Hillary Clinton clothes
Pantsuit Nation is an interesting case study about the power that personal style can have.
On the day of the US presidential election, thousands of women who sympathized with Clinton posted their photos in classic Clinton-like costumes in a special group on Facebook (an extremist organization banned in Russia). “There are about 1,000 [photos] coming in every few minutes,” Libby Chamberlain, the group’s founder, said of the social media posts during the action.
The pantsuit reflects the fact that she did not consider herself the first lady, but rather a politician. “When I ran for the Senate in 2000, and in 2008 for president, I had a uniform: a simple pantsuit, often black, with multicolored trim,” Clinton wrote in her memoir What Happened. Why did she choose this form?
She loves the way they make her look.
“I did it because I love pantsuits,” Clinton writes. “They make me feel professional and ready to go. I also thought it would be good to do what male politicians do and wear more or less the same thing every day.” She also noted that as a woman running for president, she liked the fact that she was different from men, but at the same time was on an equal footing with them. Even in a professional setting, what you wear can make a big difference in how people perceive your speeches.
Clothing in this sense helped Clinton avoid unnecessary conversations around her person. “The uniform was also a distraction: since I had nothing to communicate with clothes, maybe people would instead focus on what I was saying,” Hillary explained. ).
Sometimes Clinton experiments a little with his style.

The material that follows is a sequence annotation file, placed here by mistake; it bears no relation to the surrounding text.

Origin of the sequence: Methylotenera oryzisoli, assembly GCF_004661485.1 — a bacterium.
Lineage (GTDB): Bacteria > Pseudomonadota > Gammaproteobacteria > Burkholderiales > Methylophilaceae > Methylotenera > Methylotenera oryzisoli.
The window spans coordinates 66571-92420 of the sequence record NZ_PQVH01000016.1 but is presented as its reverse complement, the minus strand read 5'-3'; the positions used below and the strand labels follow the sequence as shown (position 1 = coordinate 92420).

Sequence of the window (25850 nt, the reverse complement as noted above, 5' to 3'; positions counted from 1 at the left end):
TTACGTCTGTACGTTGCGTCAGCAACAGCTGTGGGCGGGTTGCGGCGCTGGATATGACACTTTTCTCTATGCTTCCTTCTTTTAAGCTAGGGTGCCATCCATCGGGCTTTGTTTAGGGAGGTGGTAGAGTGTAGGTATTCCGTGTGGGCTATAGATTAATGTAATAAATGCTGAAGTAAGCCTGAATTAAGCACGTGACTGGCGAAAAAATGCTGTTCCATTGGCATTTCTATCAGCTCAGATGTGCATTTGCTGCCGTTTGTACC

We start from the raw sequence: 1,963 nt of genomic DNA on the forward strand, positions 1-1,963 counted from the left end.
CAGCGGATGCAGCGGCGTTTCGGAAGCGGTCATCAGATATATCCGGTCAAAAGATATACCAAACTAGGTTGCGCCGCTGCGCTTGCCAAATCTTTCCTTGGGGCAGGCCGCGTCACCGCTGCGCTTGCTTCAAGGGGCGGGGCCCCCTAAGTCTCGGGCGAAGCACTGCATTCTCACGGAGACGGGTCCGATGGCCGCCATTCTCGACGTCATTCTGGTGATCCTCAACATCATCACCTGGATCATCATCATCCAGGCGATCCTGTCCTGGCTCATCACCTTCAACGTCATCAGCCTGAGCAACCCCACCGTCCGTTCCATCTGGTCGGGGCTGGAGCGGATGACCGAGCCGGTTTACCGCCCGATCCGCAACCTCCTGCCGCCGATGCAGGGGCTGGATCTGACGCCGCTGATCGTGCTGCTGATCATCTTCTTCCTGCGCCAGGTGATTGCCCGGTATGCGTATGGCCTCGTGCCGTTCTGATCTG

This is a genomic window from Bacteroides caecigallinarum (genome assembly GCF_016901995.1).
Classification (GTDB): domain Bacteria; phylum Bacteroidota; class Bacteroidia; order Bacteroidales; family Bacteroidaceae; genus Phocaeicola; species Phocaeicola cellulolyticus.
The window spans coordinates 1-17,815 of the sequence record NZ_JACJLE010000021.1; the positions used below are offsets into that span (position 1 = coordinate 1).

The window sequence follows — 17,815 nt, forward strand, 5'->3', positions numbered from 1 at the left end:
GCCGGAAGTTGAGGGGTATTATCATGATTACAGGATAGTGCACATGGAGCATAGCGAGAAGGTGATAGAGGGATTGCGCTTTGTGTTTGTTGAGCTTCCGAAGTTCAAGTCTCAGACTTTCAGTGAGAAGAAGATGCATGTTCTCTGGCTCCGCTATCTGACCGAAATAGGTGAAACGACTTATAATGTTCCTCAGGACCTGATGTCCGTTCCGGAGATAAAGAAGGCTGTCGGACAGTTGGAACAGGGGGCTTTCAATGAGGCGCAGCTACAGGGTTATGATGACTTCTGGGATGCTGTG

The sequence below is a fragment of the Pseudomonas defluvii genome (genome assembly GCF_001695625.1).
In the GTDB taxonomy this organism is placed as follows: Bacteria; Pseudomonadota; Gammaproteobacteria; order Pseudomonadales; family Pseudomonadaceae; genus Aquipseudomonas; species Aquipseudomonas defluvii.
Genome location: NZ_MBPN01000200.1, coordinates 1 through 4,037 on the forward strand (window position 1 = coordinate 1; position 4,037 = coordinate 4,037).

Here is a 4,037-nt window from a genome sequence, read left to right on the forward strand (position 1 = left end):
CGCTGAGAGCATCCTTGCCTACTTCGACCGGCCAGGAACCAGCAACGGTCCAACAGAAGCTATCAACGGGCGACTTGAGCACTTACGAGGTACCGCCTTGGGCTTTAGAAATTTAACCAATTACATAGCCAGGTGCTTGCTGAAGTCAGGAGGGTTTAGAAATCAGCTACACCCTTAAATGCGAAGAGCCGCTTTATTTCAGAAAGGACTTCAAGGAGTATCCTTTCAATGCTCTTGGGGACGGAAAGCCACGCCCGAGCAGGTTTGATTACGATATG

She replaces classic pearl necklaces and earrings with bolder and less predictable accessories – a massive 60s-inspired necklace, chain pendants and bright blue stud earrings. In March 2016, Clinton appeared at one of the public appearances during the election campaign in a floral print shirt and a black leather jacket. It looked fresh, stylish, brutal and immediately spoke of her fighting spirit.
By the way, such a relaxed and rather rebellious style at one time made her an icon of style in the political field. On February 16, 1992, Hillary Clinton attends President Bill Clinton’s rally in New Hampshire to mark the Democratic presidential campaign. She is wearing a fuchsia jacket and sweater. We can now see this formula on many shows and in street style reports. At the same time, her style of dressing then perfectly reflected the era and was more of something intuitive than a well-thought-out strategy aimed at the future.
Some time later, when Hillary herself began to become even more actively involved in politics
Shades, accessories and the smallest details became her way of communicating with voters. In November 2016, for the first time since the election results were announced, Hillary Clinton went public and delivered a speech. She wore a suit with a Ralph Lauren purple lapel jacket and a tone-on-tone top.
This color did not appear here by chance: it is this shade that is obtained due to the fusion of blue (the corporate color of Clinton and the Democrats) and red (the color of Trump and the Republicans). This shade was a kind of Clinton’s call for unity – an extremely successful and effective device for conveying thoughts without words.
One photo of her wearing sunglasses and a floral hippie dress.
I think this is the time when she just started dating Bill. She looked so incredible – cool, without even trying to do it on purpose, ”notes Nanette Burstein. Clinton is infiltrating fashion culture without even realizing it. For example, her favorite accessory of the 90s is a headband or headband. Hillary made it part of her style long before Prada, Chanel, or even Blair Waldorf brought the it-accessory back to the fashion scene.
“She loves headbands. It’s her favorite thing,” Burstein recalled. “We were in Germany the other day… and she left and came back… she was wearing a headband. I said, “Oh my God. She still wears it cool.” And she: “I still wear it. I don’t care that no one wears it anymore. These are my tried and true things that I feel most comfortable in.”